It’s been a long time since I watched a performance at the famed Steppenwolf Theatre in Chicago. Everything appeared larger than I remembered. Amy, a friend from my reading group, secured a few last tickets for the last show of Three Sisters by Anton Chekhov.
Despite sitting in the back on the balcony, we had a good view of the stage and could hear every single sentence uttered by the actors. I had a vague notion of what the play was about, but didn’t expect it to be so dark—the story of the three sisters’ unfulfilled longing for life, and for that matter, nearly everyone else’s doomed future in life, cast a heavy feeling among the audience.
The three sisters were the daughters of a late military garrison’s general. They were born in Moscow. Unhappy with their life in a small town, they were nostalgic about their past and longed to go back to Moscow. In the end, each had to learn to live with their disappointment and accepting the fact that they might never be able to the city and life they dreamed of. Further more, except Natasha, the “married up” wife of the sisters’ brother Andrew, who was manipulative and gradually took over the control of the household, there was not another person in the play who was happy. However, the audience, at least among the few of us, didn’t leave the theatre feeling depressed. I guess partially it’s because of the complexity of life being presented in the two-act play and partially the question about the meaning of life that left each member of the audience pondering, or at least, wondering.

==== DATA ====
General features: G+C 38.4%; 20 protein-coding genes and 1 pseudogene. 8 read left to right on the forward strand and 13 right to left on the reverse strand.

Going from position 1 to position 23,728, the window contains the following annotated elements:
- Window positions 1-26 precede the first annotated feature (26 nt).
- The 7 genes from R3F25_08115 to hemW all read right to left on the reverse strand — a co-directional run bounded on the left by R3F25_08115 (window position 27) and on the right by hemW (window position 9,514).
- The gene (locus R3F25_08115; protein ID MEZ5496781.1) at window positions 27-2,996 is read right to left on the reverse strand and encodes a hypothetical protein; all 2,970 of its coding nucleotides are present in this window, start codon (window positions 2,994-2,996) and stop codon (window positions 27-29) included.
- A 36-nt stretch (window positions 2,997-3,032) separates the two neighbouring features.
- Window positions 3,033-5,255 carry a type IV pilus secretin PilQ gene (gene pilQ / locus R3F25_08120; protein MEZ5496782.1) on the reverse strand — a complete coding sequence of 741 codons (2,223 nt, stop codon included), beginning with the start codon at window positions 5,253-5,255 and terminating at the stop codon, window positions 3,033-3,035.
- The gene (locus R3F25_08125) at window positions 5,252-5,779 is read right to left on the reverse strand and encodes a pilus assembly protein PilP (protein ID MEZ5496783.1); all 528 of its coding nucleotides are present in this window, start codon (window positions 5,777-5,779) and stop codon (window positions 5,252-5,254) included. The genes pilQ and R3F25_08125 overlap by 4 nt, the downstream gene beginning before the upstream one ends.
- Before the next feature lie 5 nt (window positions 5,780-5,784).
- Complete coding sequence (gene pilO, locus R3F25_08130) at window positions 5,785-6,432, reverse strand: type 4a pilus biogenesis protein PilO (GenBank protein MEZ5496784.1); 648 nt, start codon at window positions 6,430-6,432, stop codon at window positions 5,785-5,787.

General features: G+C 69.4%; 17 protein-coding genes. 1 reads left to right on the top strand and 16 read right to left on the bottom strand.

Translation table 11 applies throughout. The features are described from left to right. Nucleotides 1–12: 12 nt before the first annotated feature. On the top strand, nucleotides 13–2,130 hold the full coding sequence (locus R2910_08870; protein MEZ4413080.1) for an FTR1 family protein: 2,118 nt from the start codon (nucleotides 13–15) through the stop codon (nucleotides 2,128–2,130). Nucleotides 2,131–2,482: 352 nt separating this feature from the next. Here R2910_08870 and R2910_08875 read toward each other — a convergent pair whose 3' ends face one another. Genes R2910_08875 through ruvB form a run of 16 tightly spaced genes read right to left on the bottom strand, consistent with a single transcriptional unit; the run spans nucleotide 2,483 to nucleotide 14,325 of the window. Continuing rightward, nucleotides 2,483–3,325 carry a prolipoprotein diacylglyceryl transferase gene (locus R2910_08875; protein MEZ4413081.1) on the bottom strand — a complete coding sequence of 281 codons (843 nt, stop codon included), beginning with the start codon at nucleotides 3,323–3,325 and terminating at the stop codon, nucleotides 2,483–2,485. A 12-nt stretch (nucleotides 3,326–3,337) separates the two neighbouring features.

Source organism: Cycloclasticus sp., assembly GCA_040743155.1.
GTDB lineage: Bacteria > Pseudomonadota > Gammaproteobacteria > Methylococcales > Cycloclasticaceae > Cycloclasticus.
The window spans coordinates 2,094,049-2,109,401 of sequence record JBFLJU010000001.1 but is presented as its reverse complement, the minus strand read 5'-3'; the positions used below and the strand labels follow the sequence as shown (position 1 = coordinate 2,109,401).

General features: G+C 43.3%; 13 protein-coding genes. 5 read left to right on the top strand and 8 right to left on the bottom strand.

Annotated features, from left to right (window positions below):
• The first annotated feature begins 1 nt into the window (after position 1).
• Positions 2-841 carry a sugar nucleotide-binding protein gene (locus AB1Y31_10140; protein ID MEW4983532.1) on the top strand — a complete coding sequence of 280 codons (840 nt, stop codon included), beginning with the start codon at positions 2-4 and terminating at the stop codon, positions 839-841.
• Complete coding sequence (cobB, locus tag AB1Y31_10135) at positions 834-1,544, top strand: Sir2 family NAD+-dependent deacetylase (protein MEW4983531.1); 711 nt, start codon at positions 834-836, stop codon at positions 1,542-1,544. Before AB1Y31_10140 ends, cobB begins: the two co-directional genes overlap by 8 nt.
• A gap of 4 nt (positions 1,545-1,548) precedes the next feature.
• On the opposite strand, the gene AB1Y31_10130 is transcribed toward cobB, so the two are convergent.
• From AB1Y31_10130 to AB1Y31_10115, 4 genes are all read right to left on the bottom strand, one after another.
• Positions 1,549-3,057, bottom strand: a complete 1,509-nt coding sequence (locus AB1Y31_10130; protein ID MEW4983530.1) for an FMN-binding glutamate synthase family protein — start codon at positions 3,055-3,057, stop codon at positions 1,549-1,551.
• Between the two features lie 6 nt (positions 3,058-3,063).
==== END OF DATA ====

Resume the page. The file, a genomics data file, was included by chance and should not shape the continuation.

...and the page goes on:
As if adding to the heavy feeling, we walked out of the theater to a pouring rain. Amy made a reservation at a nearby Italian restaurant, and we battled the rain to walk there. The effort paid off—the food was good and the discussion on the play enlightening. I knew we would gather together more often to enjoy the theatre scene in Chicago.
Jian Ping, author of Mulberry Child: A Memoir of China, which has been developed into an award-winning feature-length documentary film by Susan Morgan Cooper and is narrated by Jacqueline Bisset.